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Businesses justify worker incentives


NATIONAL REPORTS-Corporate wellness programs are top-of-mind for the majority of large, and even many mid-size employers, according to industry experts.

NATIONAL REPORTS-Corporate wellness programs are top-of-mind for the majority of large, and even many mid-size employers, according to industry experts.


"We seek to empower individuals to manage their health by giving people the information, the tools and the benefit design geared toward them becoming as healthy as they can be," Brent Pawlecki, MD, associate medical director at Pitney Bowes, tells MANAGED HEALTHCARE EXECUTIVE.

Education, increased awareness, preventive screenings and value-based benefits are essential for a successful corporate wellness program. These programs are provided in partnership with health plan offerings, says Dr. Pawlecki.

Pitney Bowes' Health Care University (HCU), originally launched in 1993, was designed to provide employees with the environment, the tools and the motivation to enhance their health and well-being.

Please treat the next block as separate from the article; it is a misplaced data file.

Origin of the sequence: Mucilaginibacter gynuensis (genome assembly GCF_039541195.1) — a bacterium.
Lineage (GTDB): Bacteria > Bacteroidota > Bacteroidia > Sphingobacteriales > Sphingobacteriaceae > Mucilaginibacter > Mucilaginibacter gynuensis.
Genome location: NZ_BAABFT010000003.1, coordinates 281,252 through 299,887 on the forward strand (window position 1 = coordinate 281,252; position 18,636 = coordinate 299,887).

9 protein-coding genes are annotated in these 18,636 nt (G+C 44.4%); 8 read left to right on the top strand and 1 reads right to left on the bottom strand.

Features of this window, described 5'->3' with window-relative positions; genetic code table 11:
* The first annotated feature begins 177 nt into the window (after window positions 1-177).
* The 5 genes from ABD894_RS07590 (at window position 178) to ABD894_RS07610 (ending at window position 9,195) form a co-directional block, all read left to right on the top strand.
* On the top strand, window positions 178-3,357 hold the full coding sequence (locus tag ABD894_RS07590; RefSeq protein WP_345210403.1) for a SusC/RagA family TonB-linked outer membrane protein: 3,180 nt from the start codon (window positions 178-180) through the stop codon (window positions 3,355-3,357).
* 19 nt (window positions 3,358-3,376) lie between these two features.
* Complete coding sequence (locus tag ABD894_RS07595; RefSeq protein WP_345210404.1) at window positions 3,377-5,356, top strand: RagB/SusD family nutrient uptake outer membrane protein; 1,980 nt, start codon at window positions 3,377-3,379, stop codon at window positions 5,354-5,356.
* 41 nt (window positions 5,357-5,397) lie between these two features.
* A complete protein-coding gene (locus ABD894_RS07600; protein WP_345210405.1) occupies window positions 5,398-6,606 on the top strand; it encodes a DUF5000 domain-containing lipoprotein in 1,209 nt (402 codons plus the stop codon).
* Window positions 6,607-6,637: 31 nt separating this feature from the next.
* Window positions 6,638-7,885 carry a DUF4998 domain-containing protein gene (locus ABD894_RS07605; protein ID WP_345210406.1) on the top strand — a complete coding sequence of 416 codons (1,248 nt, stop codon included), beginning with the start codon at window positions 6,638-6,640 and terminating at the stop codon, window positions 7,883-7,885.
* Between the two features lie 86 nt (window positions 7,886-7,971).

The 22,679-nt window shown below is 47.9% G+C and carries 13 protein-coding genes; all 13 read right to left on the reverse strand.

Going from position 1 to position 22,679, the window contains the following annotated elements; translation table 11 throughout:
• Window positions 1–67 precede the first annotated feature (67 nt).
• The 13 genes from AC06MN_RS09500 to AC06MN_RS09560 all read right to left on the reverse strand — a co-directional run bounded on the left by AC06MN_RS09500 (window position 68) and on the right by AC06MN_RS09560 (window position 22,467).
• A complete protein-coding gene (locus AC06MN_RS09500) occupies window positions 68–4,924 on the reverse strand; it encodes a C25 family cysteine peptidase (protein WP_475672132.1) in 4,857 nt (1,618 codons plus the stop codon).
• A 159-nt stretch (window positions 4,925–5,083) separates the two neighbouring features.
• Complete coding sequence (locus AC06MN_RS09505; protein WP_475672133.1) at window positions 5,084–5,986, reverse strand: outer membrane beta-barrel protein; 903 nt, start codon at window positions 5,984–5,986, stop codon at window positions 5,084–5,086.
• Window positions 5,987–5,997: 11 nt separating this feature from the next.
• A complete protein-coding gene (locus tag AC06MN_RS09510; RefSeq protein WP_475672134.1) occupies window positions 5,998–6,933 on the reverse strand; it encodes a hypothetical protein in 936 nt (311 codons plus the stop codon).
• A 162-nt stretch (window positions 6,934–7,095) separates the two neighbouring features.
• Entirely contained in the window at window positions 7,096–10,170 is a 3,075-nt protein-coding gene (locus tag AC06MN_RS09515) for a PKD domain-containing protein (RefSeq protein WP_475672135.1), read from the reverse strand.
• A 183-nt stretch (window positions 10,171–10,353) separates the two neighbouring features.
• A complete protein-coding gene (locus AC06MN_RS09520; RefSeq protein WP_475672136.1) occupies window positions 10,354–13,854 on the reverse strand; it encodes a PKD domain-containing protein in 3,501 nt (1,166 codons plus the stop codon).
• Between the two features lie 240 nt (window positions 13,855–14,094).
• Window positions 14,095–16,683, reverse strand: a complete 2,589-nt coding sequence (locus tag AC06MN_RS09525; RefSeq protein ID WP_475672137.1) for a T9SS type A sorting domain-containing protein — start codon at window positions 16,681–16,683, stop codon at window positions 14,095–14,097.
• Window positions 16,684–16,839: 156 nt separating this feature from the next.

"In response to rapidly rising healthcare costs, we expanded HCU for our employees nationally in 1999," he says. "The program offers rewards for maintaining healthy behaviors. Progress is self-reported by employees via an on-line or telephonic, interactive tool which improves knowledge, skills and behaviors related to health improvement, disease management and self-care."


Employees who complete a health risk assessment in the beginning of the year earn $75 in a Health Savings Account (HSA). Employees who complete one or two progress reports within the year can earn additional $75 to $150, for a total of $225, for use in their benefits selection in the following year.

According to Dr. Pawlecki, Pitney Bowes is seeing $2 to $3 of return for every $1 invested in its health improvement programs.

"Over a three- to four-year period, we compared our overall costs for diabetes and asthma against a Hewitt Associates benchmark of other companies and were thrilled with the results," he says. "Over time, we've seen ourselves about 30% below that benchmark and at the same time we are providing what we think is a quality and innovative offering to our employees."

In 2001, Pitney Bowes introduced a cost-sharing model for pharmaceuticals and implemented the program in 2002.

"The move altered our copayment policy to lower or even [zero] employee payments for what we identified to be the top three drivers of healthcare costs associated with our employees: diabetes, asthma and cardiovascular disease," Dr. Pawlecki explains. "Consequently, we cut our costs by 8% for the treatment of employees living with diabetes, and saved 16% for those with asthma. Additional benefits were realized when you factor in absenteeism, productivity and disability claims . . . as well as the overall health of our employees."

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